Q: A friend recently learned she's not absorbing nutrients from her food effectively. I'm wondering if I am. Is there a test my doctor can run to check this?
A: Some people hold a misled belief that many of us are not absorbing the nutrients we're eating, but there is really no good data to support this assertion. In fact, the obesity epidemic proves just the opposite—we are absorbing calories and nutrients too well!
Your small intestine is the primary site for nutrient absorption in your digestive system. It is designed to absorb and take up all the nutrients in the food that you eat (one of the reasons it is 20 feet long). You should assume that, in general, you are absorbing nutrients very well.
However, optimizing your nutrient status isn’t just about absorption. It is possible you aren’t getting enough of certain nutrients, or maybe you are getting adequate levels of a particular nutrient, but your individual needs for that nutrient based on your unique metabolism and genetics is more than the average person. Four little-known but important nutrition tests can ensure that your body is getting enough of several key nutrients. [Tweet this tip!] (Talk with your doctor if you are interested in any of them.)
1. Omega-3 index: This test shows what percentage of fats that make up your red blood cell membranes are omega-3 fats EPA and DHA. Research has shown that people with higher omega-3 indices have a reduced risk of heart disease, reduced levels of cognitive impairment with aging, and a slower rate of cellular aging. An optimal omega-3 index is 8 percent, while the average American is at 4 to 5 percent. You can order your own home test at OmegaQuant.com.
2. Vitamin D test: Vitamin D is a tricky nutrient. It is very important for bone health, immune function, heart health, brain development, and muscle function. Since your body can produce vitamin D from sunlight, you don’t typically need to worry about getting enough. However, many factors such as having darker skin, covering up your skin completely when you go outside, not going outside during the middle of the day, or residing in northern parts of the United States can make for lower D levels. Because of all these different variables, I recommend that clients talk to their doctor about getting a vitamin D blood test. If your levels are low, consider eating more vitamin D-rich foods (i.e. fortified dairy and fish), taking a vitamin D supplement of the appropriate dose (ask your doctor), or getting out more often in the middle of the day.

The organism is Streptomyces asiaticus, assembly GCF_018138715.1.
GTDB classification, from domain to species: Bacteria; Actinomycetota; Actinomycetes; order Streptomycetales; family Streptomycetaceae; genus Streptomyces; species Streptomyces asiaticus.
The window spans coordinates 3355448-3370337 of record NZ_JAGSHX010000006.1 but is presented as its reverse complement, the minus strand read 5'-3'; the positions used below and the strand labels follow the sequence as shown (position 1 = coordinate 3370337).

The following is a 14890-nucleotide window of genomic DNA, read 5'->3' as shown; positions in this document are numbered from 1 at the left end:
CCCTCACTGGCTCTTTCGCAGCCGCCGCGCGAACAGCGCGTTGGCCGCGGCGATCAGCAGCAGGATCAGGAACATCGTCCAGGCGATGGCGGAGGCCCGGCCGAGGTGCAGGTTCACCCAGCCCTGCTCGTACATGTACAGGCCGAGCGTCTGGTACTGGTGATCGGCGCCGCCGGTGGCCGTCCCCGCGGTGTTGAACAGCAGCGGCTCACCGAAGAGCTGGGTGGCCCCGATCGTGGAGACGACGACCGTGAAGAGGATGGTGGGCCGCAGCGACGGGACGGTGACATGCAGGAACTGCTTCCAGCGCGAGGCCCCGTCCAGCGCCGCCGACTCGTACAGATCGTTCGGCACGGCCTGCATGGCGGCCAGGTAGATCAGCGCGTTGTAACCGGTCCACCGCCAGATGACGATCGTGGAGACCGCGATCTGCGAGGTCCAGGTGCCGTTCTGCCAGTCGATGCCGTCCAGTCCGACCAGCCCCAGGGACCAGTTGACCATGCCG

3. DEXA: It is estimated that nearly 30 percent of postmenopausal women in the U.S. and Europe have osteoporosis. Preventing this problem can't start soon enough (read: in your 20s!). Bone health is extremely important and while we generally attribute this to calcium, there are lots of other nutrients like vitamin D, potassium, vitamin K, and magnesium that all influence the complex building (and breaking down) of your skeleton. Bones are essentially a mineral bank, but unlike a regular bank, your ability to make deposits greatly decreases as you get older. In fact, by the time you hit your early 30s, your ability to bolster your bone density starts to greatly decrease. The best way to determine if your bones are strong and dense enough is a DEXA scan. Armed with this data, you can craft a plan to optimize your intake of key minerals and do resistance training to maintain or re-establish optimal bone density.
4. B12 status: Necessary for the formation of red blood cells, proper functioning of your nervous system, and the cellular metabolism of fats and proteins, vitamin B12 is found in animal products. The liver can also store levels of vitamin B12, enough to last you a couple years, making deficiencies rare. However, if you have been eating a vegan diet (or a vegetarian diet with minimal animal products) for an extended period of time, you run the risk of not having enough vitamin B12 to meet your body’s needs. A vitamin B12 blood test is a simple way to determine your status so your physician can figure out the best way for you to obtain more of it if need be (i.e. dietary means, shots, supplements, etc.).